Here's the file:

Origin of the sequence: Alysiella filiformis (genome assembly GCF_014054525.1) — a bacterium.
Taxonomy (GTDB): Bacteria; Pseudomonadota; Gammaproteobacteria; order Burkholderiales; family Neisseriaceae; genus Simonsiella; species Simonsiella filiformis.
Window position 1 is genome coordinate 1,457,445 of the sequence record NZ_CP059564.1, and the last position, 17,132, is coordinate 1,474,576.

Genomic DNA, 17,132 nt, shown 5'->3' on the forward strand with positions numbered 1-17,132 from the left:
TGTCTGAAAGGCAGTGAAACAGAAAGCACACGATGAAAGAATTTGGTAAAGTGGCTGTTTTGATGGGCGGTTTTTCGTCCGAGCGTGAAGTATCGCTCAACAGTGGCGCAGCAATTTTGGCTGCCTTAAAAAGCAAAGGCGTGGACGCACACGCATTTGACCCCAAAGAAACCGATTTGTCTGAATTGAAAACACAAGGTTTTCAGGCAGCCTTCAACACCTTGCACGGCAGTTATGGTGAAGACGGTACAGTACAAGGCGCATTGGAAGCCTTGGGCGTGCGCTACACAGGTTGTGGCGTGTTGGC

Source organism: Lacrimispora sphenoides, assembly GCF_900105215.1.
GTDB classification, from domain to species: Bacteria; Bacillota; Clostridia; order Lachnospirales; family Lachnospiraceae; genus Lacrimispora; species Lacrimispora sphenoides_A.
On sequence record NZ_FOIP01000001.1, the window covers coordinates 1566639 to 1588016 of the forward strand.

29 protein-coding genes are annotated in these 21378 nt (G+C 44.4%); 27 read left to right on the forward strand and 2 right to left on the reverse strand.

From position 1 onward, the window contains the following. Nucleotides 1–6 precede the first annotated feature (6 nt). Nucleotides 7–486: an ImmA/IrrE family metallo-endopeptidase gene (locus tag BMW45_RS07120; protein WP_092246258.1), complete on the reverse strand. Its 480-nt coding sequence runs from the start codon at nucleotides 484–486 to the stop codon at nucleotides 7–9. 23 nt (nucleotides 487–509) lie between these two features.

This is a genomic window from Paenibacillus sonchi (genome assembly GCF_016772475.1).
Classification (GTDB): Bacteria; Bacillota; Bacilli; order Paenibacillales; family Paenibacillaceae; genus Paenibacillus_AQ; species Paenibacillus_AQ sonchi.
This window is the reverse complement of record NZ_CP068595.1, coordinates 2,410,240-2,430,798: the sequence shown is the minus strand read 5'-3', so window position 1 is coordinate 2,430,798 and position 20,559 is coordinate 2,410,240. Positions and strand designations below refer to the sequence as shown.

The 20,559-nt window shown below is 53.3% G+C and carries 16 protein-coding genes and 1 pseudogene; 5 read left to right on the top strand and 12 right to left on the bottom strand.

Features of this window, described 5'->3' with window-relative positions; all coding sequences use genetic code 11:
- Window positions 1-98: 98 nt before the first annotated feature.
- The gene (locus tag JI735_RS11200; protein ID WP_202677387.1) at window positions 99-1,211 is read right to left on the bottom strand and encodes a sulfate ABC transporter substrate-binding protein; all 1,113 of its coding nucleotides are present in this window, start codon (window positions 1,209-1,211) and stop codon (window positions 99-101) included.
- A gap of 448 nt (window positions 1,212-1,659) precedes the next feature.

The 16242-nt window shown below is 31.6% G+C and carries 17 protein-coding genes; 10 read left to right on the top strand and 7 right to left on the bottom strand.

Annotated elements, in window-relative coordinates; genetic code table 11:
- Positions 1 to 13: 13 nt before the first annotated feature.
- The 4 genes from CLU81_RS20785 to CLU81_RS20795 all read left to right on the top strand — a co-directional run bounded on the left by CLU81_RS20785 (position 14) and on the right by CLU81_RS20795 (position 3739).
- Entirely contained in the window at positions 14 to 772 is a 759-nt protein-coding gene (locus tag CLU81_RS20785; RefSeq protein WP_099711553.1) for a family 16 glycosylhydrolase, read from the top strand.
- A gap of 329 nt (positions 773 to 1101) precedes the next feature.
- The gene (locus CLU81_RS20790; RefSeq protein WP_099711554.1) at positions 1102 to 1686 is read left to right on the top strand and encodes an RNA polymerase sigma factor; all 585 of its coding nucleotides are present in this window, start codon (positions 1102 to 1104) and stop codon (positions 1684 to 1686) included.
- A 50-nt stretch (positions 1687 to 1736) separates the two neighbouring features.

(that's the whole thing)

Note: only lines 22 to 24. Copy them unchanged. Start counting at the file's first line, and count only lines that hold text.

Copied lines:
- The 4 genes from CLU81_RS20785 to CLU81_RS20795 all read left to right on the top strand — a co-directional run bounded on the left by CLU81_RS20785 (position 14) and on the right by CLU81_RS20795 (position 3739).
- Entirely contained in the window at positions 14 to 772 is a 759-nt protein-coding gene (locus tag CLU81_RS20785; RefSeq protein WP_099711553.1) for a family 16 glycosylhydrolase, read from the top strand.
- A gap of 329 nt (positions 773 to 1101) precedes the next feature.